A man who was among five Muslim immigrants convicted of conspiring to kill U.S. military personnel at New Jersey's Fort Dix wrote in a letter to the judge that he lied to a government informant and regrets getting himself and his co-defendants in trouble.
Other defendants have written such letters, but Mohamad Shnewer's went into more detail than any others. In his letter, dated Jan. 19 and released this week, he asked U.S. District Judge Robert Kugler to overturn the guilty verdicts handed down by a jury last month.
"I believe the jury's decision was derived from the lies and the allegations that I said about my co-defendants," he wrote.
Shnewer was born in Jordan. One of the other defendants is from Turkey and the others are ethnic Albanians from the former Yugoslavia. All have lived in the Philadelphia area for years.
Weapons and conspiracy charges
The men, all age 30 or younger, were convicted Dec. 22 of weapons charges and conspiracy to kill military personnel. All five of them were cleared of attempted murder.
They could face life in prison when they are sentenced in April. Lawyers for all five have asked Kugler to overturn the verdict, claiming that it was not supported by the prosecution's evidence.
In a trial that lasted more than eight weeks, prosecutors told jurors the men may have been targeting Fort Dix, an Army base being used mostly to train reservists for deployments in Iraq.
Much of the case was built around conversations secretly recorded by a paid government informant. On the tapes, Shnewer and the informant, Mahmoud Omar, talked about attacking Fort Dix or other military installations. They even drove to some of them.
Defense lawyers argued that Shnewer did not intend to go through with any attacks and that the other men did not even know about their conversations.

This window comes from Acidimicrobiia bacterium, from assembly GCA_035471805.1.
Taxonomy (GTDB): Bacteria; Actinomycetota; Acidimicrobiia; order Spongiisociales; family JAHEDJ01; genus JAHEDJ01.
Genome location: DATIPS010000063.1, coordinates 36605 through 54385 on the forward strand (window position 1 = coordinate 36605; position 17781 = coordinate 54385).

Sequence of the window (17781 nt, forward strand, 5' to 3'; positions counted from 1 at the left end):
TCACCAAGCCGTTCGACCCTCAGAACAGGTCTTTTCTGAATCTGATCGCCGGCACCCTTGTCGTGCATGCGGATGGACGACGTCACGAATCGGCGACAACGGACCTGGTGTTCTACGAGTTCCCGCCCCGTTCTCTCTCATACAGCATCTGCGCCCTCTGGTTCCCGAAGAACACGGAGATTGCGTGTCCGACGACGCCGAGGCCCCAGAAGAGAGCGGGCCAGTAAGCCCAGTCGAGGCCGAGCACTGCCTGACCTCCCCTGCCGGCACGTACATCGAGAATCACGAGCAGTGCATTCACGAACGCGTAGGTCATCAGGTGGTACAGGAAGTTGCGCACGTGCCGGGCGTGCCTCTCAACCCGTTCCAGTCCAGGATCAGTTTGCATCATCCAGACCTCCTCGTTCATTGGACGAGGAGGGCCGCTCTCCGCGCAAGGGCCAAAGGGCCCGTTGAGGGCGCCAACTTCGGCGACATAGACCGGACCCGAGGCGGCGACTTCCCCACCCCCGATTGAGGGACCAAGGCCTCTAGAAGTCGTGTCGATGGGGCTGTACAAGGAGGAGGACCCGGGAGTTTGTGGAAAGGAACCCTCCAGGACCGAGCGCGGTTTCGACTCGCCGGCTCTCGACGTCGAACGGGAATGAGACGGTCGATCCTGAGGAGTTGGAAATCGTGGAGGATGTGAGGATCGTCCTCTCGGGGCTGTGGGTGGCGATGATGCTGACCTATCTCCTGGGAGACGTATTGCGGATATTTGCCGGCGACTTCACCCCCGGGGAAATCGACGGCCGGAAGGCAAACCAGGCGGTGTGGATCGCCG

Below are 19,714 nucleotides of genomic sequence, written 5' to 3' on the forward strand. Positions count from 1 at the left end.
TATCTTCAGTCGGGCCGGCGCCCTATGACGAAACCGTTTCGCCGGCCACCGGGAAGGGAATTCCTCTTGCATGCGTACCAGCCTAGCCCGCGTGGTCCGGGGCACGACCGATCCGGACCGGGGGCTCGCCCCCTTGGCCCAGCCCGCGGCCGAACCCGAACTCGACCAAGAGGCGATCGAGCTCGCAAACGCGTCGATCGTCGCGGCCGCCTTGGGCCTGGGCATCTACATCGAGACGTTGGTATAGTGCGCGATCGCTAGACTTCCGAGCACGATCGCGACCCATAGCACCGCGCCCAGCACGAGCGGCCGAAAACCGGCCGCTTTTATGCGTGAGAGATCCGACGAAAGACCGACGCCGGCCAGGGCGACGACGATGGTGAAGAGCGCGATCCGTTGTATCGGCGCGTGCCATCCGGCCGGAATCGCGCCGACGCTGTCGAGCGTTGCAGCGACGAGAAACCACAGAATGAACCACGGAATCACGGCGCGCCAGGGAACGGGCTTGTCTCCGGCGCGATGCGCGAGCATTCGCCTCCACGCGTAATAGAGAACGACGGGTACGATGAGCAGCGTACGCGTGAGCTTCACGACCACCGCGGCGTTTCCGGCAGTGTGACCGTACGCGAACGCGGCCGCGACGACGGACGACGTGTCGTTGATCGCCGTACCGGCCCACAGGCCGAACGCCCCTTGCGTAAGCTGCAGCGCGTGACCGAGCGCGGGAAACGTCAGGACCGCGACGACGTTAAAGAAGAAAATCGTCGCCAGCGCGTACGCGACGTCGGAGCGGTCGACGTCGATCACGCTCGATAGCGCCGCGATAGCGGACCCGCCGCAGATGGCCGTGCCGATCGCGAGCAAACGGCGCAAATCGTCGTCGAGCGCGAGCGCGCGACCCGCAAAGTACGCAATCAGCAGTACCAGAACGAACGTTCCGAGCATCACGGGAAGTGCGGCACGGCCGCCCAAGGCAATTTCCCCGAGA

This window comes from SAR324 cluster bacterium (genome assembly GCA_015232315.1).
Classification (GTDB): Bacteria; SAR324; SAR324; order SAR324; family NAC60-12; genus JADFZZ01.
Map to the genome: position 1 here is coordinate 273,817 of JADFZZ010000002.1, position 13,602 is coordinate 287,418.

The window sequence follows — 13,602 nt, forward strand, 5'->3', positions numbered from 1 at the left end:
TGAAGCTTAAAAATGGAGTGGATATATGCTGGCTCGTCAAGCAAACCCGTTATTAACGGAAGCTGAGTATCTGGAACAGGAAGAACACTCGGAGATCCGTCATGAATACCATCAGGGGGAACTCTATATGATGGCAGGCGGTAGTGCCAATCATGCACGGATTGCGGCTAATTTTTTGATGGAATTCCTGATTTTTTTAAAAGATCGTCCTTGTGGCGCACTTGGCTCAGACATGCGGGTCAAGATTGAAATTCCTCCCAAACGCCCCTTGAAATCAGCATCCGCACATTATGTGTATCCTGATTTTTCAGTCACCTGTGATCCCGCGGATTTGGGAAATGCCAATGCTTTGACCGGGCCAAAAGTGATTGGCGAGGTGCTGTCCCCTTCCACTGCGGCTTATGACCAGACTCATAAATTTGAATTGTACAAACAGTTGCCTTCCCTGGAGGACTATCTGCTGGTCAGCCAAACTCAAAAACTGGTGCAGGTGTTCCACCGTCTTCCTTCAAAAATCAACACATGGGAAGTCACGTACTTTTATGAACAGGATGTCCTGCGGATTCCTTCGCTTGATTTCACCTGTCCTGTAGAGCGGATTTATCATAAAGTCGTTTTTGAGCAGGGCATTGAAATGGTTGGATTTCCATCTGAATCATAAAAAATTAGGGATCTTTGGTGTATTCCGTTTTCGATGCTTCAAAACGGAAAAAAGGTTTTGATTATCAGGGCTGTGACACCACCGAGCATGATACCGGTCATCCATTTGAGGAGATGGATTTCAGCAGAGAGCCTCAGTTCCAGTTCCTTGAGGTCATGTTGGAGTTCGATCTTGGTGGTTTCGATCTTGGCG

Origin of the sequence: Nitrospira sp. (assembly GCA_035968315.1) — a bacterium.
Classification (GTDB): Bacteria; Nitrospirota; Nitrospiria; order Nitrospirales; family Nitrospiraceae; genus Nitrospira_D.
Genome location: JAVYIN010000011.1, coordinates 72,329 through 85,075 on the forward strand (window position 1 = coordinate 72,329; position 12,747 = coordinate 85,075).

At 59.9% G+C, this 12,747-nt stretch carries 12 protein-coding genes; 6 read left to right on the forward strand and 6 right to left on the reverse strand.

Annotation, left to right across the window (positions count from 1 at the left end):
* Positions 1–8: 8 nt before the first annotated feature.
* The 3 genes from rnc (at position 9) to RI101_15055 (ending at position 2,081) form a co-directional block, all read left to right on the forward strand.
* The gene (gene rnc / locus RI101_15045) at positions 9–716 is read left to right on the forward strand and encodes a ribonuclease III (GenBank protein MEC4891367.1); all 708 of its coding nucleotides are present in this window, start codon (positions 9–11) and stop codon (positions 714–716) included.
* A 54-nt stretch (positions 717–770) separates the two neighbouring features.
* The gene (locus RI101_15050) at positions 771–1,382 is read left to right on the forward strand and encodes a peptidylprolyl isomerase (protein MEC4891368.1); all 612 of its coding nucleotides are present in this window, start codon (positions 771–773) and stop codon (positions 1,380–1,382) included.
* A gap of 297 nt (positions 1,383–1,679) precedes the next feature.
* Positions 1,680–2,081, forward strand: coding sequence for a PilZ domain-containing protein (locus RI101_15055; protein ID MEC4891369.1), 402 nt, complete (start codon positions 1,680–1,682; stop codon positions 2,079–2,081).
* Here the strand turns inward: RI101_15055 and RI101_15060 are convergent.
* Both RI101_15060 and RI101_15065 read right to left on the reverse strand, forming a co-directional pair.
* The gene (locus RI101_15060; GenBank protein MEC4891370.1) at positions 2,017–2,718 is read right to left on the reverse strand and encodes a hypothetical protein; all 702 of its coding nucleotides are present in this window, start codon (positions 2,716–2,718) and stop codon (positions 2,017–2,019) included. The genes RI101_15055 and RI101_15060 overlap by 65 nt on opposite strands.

The letter from Shnewer — a 23-year-old college dropout who drove a cab, did construction work and worked at his family's food market — makes similar points.
"Mr. Omar was well aware that my co-defendants didn't know anything about what he and I spoke about," he wrote, "and that's essentially why he didn't ever approach them directly about the matter."
'I'm full of regret'
Shnewer wrote that he didn't realize until he heard the recordings that he could "fabricate lies in the manner I did."
"I'm full of regret," he wrote.
Neither Shnewer nor the others testified in the trial, but they have not been shy about communicating with the judge. They sent several letters to him before the trial and, so far, four since the verdict was delivered — plus one from the school-age daughter of one of the men, Dritan Duka.
In her letter last week, the girl, Lejla Duka, asked the judge to be lenient when sentencing.
"One thing that I know for sure is that my father and uncles are not terrorist and didn't conspire to do any harm to Fort Dix," she wrote in her typed letter.